Humanitarian corridors project helps people displaced from Syria, Yemen, and Iraq residing in Lebanon secure visas to fly to Italy, France and, to a lesser extent, Germany, Switzerland, Andorra, and San Marino.
These ‘aerial bridges’ allow beneficiaries to claim asylum upon arrival. It is run and funded by civil society groups and faith-based organisations, with government authorisation. It provides one of the few options for asylum-seekers to fly in the hopes of receiving asylum in Europe.
The rationale behind these ‘corridors’ is simple: there are people in need in Lebanon, and there are communities willing to host and support in countries in Europe.
Staff often describe the project as a “relief valve” from the pressures of living in Lebanon.
For many, this year is becoming synonymous with the devastating effects of the pandemic, but for Lebanon, it is just another hurdle.
Protests that started last year demanding economic and social reforms are still ongoing, led to the resignation and then reinstatement of Prime Minister Hariri and a new cabinet. However, the government—a fragile coalition shared between 18 of the country’s recognised sects—has yet to address protesters’ demands and faces a huge debt, rampant corruption, and a currency in rapid decline.
The explosion of 2,750 tons of unsafely stored ammonium nitrate for years on the 4th of August left a wake of destruction across Beirut. Experts classified it as one of the biggest non-nuclear explosions of all time. Neighbourhoods are on the mend, but—with a pandemic and an economic crisis in the mix—recovery will take years.
“The blast exacerbated pre-existing conditions of vulnerability”, said a former project field coordinator.
The humanitarian corridors project staff are no strangers to adaptation. The project is a constant negotiation between the Lebanese and European host governments. Administration in Rome recalled all staff back to Italy in March, when the country closed its borders, but staff returned in late July after the airport in Beirut was reopened.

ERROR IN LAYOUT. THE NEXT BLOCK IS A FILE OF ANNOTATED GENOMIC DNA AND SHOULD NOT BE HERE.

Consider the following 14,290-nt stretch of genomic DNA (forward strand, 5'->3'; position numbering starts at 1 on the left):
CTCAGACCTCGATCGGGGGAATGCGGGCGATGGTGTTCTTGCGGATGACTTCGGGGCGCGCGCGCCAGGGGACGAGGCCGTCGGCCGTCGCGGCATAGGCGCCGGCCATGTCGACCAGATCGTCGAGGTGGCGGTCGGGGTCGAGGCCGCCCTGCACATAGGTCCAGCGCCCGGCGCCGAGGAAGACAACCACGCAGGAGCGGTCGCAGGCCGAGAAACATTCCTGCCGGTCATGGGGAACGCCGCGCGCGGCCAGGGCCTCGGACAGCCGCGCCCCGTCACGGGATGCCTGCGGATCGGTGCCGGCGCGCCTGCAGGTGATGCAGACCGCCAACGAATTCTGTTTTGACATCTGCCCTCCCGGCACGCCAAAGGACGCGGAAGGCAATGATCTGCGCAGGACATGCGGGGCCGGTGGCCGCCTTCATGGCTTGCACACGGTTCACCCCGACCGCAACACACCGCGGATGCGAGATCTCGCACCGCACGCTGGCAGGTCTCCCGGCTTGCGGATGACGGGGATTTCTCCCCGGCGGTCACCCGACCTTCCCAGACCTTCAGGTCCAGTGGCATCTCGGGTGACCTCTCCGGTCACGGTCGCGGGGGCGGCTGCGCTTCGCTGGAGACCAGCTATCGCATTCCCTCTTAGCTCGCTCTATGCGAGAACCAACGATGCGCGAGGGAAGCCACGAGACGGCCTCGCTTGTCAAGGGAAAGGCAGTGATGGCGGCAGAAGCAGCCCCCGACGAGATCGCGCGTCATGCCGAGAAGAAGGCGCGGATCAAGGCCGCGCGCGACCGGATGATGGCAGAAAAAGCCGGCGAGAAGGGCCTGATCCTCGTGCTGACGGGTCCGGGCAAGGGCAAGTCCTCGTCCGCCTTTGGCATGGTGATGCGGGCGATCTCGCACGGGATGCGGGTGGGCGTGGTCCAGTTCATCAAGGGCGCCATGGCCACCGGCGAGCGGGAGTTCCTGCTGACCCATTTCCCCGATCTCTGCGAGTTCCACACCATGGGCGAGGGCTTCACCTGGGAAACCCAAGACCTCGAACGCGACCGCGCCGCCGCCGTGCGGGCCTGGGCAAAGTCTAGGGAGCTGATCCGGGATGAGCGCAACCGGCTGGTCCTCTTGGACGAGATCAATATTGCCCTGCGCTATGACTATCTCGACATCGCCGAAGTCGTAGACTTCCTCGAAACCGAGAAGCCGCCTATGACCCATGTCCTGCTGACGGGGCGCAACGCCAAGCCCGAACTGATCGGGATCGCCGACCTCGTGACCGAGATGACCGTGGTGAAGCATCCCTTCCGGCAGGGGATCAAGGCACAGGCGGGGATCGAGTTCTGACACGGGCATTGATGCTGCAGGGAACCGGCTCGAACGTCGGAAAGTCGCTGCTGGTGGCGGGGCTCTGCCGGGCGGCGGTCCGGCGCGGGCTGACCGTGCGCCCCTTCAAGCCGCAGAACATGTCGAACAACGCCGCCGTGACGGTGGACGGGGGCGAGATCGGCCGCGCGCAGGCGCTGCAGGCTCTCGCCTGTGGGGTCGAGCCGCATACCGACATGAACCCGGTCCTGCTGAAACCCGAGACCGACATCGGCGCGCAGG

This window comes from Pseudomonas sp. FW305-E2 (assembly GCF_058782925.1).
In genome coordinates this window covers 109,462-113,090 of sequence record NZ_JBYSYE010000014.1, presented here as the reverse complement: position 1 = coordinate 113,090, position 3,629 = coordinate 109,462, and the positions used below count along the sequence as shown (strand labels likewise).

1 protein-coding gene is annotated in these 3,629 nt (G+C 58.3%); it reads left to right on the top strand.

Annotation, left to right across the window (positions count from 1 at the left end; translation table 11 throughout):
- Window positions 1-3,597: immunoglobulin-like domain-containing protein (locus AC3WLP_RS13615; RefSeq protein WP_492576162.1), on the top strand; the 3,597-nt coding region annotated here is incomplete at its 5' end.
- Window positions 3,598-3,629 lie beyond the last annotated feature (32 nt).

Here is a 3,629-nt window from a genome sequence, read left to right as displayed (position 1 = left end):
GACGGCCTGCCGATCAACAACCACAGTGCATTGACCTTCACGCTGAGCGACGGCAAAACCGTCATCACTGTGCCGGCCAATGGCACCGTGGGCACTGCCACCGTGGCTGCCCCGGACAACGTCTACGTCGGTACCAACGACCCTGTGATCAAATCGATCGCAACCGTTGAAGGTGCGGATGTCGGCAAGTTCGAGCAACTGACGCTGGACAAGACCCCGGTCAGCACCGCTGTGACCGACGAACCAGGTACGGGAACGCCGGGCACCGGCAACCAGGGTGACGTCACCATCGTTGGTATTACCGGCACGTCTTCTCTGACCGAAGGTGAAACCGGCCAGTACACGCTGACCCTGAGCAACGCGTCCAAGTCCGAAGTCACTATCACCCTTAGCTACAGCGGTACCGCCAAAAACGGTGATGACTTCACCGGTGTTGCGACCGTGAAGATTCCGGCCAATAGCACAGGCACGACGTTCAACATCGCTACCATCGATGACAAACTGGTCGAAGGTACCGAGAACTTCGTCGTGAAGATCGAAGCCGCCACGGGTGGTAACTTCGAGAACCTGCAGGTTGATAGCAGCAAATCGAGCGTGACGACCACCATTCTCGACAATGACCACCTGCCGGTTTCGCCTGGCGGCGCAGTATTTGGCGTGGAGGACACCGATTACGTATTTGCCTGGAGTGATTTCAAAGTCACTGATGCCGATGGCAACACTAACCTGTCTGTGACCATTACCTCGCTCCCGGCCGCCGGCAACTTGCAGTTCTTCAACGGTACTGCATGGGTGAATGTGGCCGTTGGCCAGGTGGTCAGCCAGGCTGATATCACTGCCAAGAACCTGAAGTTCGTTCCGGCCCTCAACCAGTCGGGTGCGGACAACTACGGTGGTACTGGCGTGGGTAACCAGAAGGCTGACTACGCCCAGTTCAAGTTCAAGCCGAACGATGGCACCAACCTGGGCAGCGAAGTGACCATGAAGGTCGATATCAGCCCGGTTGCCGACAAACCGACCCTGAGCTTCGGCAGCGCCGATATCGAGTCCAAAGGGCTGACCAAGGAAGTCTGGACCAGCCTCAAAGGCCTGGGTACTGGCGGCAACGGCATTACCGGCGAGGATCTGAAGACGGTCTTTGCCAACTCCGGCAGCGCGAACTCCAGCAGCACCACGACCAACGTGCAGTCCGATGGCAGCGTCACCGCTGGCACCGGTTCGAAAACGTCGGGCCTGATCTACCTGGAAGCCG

In the meantime, staff continued conducting virtual interviews with potential beneficiaries. A staff member said a huge part of the job was “reassuring without giving false hope”. They observed that everyone’s situation had worsened as daily work ceased to be an option for many Syrians.
Back in Beirut, the return to normalcy was slowed by restrictions, lockdown, the effects of the blast and staff contracting COVID.
Since March, the project has been immobility. With cases increasing in Europe, the relocation of people was stalled, creating a backlog of people trapped in uncertainty. The corridor resumed in October, with 50 people leaving for Italy and 30 for France. However, this process involves more forms, two PCR exams, medical clearance from both governments, and quarantine upon arrival on top of the usual security checks.
Photo credit: © Halima Tanjaoui
About the author: Hannah Markay is an editor at Routed Migration and Immobility Magazine and a part-time LLM student in Public International Law at the University of Oslo. After graduating from the MSc in Refugee and Forced Migration Studies at the University of Oxford, she spent some time working for the Humanitarian Corridors Project in Lebanon. Twitter: @hcmarkay